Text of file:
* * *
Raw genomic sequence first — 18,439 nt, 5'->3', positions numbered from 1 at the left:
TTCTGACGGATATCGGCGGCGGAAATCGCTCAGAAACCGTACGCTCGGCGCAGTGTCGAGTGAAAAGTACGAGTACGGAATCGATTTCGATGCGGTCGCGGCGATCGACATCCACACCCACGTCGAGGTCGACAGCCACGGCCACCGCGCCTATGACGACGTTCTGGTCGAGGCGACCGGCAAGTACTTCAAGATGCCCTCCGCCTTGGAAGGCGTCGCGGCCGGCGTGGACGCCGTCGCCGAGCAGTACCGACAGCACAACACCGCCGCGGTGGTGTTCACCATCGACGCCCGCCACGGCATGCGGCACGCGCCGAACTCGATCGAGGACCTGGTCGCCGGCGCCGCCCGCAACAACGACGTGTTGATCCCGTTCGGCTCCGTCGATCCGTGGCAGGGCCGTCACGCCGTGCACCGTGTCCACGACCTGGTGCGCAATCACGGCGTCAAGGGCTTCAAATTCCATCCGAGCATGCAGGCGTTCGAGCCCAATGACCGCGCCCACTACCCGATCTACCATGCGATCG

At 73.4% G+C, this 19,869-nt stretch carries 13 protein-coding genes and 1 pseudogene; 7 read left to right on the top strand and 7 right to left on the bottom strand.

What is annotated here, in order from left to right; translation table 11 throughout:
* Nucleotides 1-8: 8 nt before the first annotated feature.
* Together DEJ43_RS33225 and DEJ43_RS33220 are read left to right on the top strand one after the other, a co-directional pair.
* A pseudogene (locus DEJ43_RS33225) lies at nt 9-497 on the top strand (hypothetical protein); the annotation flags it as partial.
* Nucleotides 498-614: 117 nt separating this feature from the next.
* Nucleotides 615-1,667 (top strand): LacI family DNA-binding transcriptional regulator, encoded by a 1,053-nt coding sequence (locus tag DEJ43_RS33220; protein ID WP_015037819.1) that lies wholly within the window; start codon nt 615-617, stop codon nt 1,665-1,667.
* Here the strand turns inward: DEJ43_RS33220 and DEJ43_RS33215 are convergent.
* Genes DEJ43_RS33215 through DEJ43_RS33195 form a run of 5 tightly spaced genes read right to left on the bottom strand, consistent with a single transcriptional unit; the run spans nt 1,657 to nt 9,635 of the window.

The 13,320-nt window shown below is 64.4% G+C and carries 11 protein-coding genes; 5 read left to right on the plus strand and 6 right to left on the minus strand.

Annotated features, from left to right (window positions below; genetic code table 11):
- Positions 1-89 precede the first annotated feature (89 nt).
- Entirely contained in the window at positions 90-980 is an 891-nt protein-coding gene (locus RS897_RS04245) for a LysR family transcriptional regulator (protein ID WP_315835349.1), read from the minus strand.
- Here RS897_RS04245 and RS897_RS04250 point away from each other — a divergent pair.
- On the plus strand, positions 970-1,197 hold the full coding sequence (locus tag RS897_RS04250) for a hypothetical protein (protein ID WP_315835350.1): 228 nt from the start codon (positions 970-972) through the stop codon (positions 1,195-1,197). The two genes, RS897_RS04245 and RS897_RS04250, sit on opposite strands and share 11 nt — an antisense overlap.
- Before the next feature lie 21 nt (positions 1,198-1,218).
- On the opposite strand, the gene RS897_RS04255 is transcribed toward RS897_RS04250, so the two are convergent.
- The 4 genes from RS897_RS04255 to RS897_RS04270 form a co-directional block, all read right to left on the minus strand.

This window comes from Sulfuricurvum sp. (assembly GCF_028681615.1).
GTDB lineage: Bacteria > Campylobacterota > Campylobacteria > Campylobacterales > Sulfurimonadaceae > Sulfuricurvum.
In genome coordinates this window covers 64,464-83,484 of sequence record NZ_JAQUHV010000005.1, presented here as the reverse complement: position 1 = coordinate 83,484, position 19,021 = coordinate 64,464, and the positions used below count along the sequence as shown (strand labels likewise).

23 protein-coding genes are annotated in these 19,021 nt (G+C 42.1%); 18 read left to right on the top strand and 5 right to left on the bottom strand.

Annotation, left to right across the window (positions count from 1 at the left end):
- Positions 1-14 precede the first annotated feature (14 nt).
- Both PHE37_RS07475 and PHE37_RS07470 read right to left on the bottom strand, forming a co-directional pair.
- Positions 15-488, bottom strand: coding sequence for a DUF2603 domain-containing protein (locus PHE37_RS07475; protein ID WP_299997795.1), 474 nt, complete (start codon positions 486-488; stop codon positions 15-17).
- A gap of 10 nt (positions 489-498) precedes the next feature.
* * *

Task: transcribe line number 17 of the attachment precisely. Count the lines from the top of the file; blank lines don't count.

- On the plus strand, positions 970-1,197 hold the full coding sequence (locus tag RS897_RS04250) for a hypothetical protein (protein ID WP_315835350.1): 228 nt from the start codon (positions 970-972) through the stop codon (positions 1,195-1,197). The two genes, RS897_RS04245 and RS897_RS04250, sit on opposite strands and share 11 nt — an antisense overlap.